by Toni Schwahn, CPA, CFET
All too often when settling a divorce, couples agree who should be liable for any outstanding tax liabilities and make it part of the divorce decree. However, did you know that regardless of what the divorce decree states, both parties are liable for a joint tax liability? On a joint return, one spouse can be held liable for the tax due even if the other spouse earns the income.
There is a special relief provision for an innocent party to have the outstanding tax liability become the sole responsibility of their spouse. The provision is called Innocent Spouse Relief and there are three types of potential relief under this provision:
- Innocent spouse relief
- Separation of liability
- Equitable relief
The timing of the filing for this relief is very stringent and you must file for relief no later than two years after the date on which the IRS first attempted to collect the tax. Examples of collection activities that can trigger the two-year period are:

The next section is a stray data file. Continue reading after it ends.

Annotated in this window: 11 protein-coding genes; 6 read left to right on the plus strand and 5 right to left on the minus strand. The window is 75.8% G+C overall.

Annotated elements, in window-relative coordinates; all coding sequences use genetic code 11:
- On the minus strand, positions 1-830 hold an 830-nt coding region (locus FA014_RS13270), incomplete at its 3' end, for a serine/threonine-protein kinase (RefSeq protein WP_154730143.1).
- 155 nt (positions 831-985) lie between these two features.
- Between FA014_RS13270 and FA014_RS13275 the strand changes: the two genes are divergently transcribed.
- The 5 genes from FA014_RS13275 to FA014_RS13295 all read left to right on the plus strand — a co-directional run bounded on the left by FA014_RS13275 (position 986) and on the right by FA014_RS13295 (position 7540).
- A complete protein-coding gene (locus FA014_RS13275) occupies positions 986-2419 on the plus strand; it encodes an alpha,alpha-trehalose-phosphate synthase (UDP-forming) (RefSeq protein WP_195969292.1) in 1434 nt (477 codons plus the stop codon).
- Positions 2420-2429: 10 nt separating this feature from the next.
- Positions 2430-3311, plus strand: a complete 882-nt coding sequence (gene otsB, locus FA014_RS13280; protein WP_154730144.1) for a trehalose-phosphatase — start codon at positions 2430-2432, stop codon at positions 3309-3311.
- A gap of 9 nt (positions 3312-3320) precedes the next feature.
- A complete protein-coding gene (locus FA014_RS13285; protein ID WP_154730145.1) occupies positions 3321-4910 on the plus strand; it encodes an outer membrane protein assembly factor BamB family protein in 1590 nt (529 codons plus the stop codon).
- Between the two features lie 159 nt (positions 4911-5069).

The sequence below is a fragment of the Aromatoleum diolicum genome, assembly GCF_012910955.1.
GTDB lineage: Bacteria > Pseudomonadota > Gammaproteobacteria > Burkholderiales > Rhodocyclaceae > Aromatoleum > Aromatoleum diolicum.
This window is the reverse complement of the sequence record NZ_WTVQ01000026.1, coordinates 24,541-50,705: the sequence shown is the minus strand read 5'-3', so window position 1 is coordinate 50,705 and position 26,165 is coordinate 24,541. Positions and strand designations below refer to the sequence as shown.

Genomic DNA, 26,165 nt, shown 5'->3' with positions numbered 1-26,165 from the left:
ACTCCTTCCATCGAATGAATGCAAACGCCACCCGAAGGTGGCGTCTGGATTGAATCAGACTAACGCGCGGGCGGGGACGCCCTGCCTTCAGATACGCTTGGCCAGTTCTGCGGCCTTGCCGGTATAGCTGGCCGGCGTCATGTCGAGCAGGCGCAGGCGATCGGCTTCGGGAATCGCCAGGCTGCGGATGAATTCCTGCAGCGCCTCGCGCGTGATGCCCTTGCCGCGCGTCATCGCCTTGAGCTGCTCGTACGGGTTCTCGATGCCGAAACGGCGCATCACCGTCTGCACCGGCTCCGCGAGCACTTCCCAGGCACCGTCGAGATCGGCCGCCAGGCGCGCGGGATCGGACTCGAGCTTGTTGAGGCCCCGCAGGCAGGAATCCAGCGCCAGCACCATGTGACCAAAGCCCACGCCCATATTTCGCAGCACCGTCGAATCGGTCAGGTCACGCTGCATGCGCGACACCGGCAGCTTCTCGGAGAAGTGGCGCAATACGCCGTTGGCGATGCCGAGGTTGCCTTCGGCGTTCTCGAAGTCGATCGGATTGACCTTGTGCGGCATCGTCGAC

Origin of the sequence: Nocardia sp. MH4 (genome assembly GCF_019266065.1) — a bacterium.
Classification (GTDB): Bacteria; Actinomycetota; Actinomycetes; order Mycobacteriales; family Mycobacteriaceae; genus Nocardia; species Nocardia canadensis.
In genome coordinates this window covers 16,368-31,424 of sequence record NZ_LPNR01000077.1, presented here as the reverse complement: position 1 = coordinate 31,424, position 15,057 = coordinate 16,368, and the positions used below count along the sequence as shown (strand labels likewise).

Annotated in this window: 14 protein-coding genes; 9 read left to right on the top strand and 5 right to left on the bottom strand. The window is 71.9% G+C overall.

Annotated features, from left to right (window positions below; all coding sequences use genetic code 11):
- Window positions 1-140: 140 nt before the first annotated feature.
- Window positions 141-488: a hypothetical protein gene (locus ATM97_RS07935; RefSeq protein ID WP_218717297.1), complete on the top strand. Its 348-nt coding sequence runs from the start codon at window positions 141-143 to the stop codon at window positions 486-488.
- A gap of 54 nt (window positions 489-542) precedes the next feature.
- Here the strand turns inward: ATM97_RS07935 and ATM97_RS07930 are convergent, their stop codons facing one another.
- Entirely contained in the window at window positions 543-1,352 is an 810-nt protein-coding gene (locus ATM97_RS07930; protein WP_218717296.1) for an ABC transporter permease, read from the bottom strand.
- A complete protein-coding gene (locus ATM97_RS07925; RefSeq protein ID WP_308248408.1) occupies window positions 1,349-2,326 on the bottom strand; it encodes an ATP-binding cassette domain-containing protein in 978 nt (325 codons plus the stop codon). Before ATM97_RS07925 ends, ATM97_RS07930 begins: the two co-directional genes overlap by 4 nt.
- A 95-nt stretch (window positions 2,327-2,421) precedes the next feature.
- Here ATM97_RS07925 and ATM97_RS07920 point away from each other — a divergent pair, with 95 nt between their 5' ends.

- Offset of your current income tax refund against a prior tax liability and the IRS informs you about your right to file Form 8857
- Filing of a claim by the IRS in a court proceeding in which you were a party, including filing a proof of claim in a bankruptcy proceeding
- Filing of a suit by the US against you to collect the joint liability
- Issuance of a Section 6330 notice (intent to levy and right to a due process hearing)
If you feel your client may benefit from this provision, please review Form 8857 and IRS Publication 971 for more details.